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He is considered to be one of the most important physicists of all time.Feynman was brilliant, eloquent, and an exquisitely passionate thinker who stands unequivocally for his ability to synthesize and explain complex scientific knowledge.
Feynman started to record and connect the things he did know with those he did not know, resulting in a thorough notebook of subjects that had been disassembled, translated, and recorded.
We can use this same model to learn new concepts.
“In order to talk to each other, we have to have words, and that’s all right. It’s a good idea to try to see the difference, and it’s a good idea to know when we are teaching the tools of science, such as words, and when we are teaching science itself.”
1. Identify the subject. Write down everything you know about the topic. Each time you run into new sources of information, add them to the note.2. Teach it to a child. Write plain and simple so even a child can understand what you're talking about.
3. Identify your knowledge gaps. What are you missing? What don’t you know?
4. Organize + simplify + Tell a story. Piece together your notes and begin to spin a tale using concise and simple explanations.
“I wanted very much to learn to draw, for a reason that I kept to myself: I wanted to convey an emotion I have about the beauty of the world. It’s difficult to describe because it’s an emotion. … It’s a feeling of awe — of scientific awe — which I felt could be communicated through a drawing to someone who had also had that emotion. I could remind him, for a moment, of this feeling about the glories of the universe.”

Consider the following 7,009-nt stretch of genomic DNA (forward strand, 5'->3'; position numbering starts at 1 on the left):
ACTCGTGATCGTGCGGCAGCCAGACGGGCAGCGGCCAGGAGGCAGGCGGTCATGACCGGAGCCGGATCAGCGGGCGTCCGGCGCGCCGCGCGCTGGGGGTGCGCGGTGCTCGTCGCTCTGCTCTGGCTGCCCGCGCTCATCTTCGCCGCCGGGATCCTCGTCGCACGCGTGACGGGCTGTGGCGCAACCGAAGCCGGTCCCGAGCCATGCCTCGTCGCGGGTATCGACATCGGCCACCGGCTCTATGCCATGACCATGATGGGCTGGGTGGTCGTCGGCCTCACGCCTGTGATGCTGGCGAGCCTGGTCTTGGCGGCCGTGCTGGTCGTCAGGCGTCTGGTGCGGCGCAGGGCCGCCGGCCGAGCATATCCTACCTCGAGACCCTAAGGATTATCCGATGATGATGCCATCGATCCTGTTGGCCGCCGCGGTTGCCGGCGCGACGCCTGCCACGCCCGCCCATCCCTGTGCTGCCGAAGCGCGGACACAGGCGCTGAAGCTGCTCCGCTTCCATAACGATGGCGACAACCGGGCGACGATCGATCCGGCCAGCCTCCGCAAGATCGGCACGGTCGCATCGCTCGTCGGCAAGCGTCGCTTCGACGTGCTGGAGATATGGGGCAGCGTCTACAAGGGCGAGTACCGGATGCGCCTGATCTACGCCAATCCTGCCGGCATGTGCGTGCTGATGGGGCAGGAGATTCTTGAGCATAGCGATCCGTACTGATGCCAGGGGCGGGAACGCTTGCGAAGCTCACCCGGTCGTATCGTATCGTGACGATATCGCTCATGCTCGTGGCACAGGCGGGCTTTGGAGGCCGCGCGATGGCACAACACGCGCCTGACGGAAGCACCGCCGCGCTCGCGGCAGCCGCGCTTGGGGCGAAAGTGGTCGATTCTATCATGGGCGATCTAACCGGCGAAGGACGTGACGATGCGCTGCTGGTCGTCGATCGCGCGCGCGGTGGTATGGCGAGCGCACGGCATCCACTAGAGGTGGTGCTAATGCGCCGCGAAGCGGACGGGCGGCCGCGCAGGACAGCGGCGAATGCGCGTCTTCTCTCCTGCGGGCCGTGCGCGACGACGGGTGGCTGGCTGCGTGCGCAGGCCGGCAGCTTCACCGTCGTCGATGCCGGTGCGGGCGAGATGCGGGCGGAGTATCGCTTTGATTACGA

— Feynman discussing the intersection of art and science.
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... the Nobel Prize-winning physicist, was recognized as someone who could clearly explain complex topics in a way that everybody—even those without degrees in the sciences—could understand.
While studying at Princeton, Feynman began recording and connecting the information he knew with the things that he either didn't know or didn't understand.
This resulted in a complete notebook of topics and subjects that he had disassembled, translated, reassembled, and written down in simple terms.
People can fool themselves into believing they understand something more deeply than they really do. It often comes from being focused on learning the wrong thing, such as the name of something ins...
It states that the world is uncertain and full of surprises. Our brain, through perception, beliefs and action are trying to remain stable by minimizing the spikes, triggers and surprises.
We live inside our brains, and each of us has a unique perception of the outside world. Anything we say or document is just our way to explain the world we have lived. It has nothing to do with reality.